Beethoven’s intense preoccupation with Schiller’s view of aesthetical education, of the art of tragedy, of the sublime, can also be recognized in the shaping of the Leonore material, not only in the original form in 1805, the year of Friedrich Schiller’s death, but also in the treatment of the Leonore version of 1806. Beethoven’s intellectual agreement with Schiller’s artistic aims is particularly clear in the final Fidelio version of 1814. Clearly confronted with the eight-year experience of social developments in Europe, in Austria—“the land of the Phaiacians,”* as Beethoven was later wont to rail—he sharpened the principal psychological truths of Leonore, of a truly womanly character, and, of the unjustly imprisoned Florestan: a challenge to the approaching obliteration of intellectual life, and censorship of political life—an intellectual current which was at that time, after the oligarchical Congress of Vienna in 1814-15, embodied in the Carlsbad Decrees of 1818.

Not only Beethoven’s references to Schiller’s The Virgin of Orleans support this, but also his contact with Friedrich Rochlitz, a composer in Leipzig, with whom Schiller wished to establish a Journal for German Women [Journal für deutsche Frauen] just a few weeks prior to his death.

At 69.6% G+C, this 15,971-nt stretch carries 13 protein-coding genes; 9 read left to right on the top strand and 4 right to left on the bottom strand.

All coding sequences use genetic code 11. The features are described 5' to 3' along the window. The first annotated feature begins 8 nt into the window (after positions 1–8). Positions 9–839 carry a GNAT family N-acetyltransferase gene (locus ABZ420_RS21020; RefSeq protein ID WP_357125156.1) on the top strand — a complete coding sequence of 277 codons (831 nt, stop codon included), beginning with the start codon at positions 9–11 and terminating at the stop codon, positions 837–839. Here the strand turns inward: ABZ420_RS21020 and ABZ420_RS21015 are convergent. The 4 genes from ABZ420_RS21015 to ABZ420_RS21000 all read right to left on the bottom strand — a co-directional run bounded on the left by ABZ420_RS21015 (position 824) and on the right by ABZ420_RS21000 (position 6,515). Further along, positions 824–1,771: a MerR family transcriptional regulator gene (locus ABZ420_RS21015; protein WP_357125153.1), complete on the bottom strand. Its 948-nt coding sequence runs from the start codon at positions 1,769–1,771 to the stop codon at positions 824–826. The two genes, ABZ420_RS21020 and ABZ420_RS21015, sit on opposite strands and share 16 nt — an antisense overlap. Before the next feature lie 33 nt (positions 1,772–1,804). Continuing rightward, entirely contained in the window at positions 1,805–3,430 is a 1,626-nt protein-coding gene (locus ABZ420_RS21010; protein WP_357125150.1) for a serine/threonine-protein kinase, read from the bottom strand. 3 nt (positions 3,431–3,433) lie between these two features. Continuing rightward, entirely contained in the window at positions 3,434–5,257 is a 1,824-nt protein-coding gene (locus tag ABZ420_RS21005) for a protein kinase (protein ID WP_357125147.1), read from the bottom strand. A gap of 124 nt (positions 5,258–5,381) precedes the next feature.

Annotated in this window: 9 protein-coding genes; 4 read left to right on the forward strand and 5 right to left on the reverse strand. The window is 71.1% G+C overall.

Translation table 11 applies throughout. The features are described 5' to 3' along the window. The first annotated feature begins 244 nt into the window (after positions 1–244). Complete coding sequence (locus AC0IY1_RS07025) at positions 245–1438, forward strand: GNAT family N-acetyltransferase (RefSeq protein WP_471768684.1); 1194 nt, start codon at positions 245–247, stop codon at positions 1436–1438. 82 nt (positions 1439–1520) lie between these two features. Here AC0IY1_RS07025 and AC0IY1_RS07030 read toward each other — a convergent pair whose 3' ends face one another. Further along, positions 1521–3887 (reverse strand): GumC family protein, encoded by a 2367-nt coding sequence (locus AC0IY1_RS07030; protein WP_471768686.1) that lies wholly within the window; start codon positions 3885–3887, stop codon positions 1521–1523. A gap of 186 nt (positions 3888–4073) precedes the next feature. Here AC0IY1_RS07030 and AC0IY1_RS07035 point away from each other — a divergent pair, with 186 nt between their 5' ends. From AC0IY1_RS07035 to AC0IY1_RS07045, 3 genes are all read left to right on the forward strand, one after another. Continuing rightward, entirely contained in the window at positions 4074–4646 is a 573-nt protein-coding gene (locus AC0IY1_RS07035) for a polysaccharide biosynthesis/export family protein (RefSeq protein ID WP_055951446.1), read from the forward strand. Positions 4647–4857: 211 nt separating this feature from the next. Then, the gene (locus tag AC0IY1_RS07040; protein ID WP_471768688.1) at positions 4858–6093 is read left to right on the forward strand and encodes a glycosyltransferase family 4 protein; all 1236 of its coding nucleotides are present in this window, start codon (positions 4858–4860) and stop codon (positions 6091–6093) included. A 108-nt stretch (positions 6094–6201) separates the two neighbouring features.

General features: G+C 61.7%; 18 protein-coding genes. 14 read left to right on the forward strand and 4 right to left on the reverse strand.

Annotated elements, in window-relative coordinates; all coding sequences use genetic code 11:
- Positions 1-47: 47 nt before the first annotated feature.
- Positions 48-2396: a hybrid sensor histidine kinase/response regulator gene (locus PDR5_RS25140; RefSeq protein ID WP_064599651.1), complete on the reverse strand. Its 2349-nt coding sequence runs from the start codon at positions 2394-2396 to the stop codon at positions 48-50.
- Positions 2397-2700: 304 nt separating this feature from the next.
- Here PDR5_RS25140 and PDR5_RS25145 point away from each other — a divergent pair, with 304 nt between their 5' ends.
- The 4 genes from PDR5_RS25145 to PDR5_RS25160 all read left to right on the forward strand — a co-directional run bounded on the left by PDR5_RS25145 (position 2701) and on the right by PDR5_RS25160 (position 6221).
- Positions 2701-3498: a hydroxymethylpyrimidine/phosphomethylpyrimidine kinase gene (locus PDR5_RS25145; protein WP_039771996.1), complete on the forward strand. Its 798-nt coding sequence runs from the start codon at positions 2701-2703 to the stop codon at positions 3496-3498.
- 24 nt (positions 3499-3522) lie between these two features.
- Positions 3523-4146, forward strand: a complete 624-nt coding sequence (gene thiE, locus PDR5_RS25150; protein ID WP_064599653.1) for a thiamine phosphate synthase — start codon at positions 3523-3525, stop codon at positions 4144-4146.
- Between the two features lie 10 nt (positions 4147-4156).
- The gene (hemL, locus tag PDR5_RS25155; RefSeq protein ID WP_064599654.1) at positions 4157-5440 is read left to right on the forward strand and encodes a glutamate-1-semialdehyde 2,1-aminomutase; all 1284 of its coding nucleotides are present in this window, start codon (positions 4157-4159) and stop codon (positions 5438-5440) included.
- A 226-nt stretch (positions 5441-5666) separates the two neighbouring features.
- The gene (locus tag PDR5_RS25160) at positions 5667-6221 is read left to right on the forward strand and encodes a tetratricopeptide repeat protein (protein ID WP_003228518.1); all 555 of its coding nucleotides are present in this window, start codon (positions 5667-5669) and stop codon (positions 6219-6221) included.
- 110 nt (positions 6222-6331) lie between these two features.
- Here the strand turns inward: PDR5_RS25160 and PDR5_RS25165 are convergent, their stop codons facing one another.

Leonore 1805/6

On June 22, 1806, Stephan von Breuning, a friend of Beethoven’s from his days in Bonn, wrote to his sister, Eleonore, and her husband, Dr. Wegeler:

As far as I remember, I promised to write you, in my last letter, about Beethoven’s opera. Since I am sure it does interest you, I want to keep this promise. The music is of the most beautiful and most perfect that one can hear; the subject is interesting, since it presents the freeing of a prisoner through the faithfulness and the courage of his wife; however, despite all that, nothing has caused Beethoven so much vexation as this work, whose value people will only fully appreciate for the first time in the future. First, it was staged seven days after the invasion of the French troops; therefore, at a completely unfavorable point in time. Naturally, the theaters were empty, and Beethoven, who at the same time noticed several defects in the treatment of the text, withdrew the opera after the third performance. After the return of order, he and I put it on again. I revised the entire script for him, by which the action became faster and more lively; he shortened many pieces, and it would be performed three times after this to the greatest applause. Now, however, his enemies at the theater have revolted, and several there, a few especially insulted at the second performance, have arranged that it has not been performed since then. [cited in Stephan Ley, p. 70ff]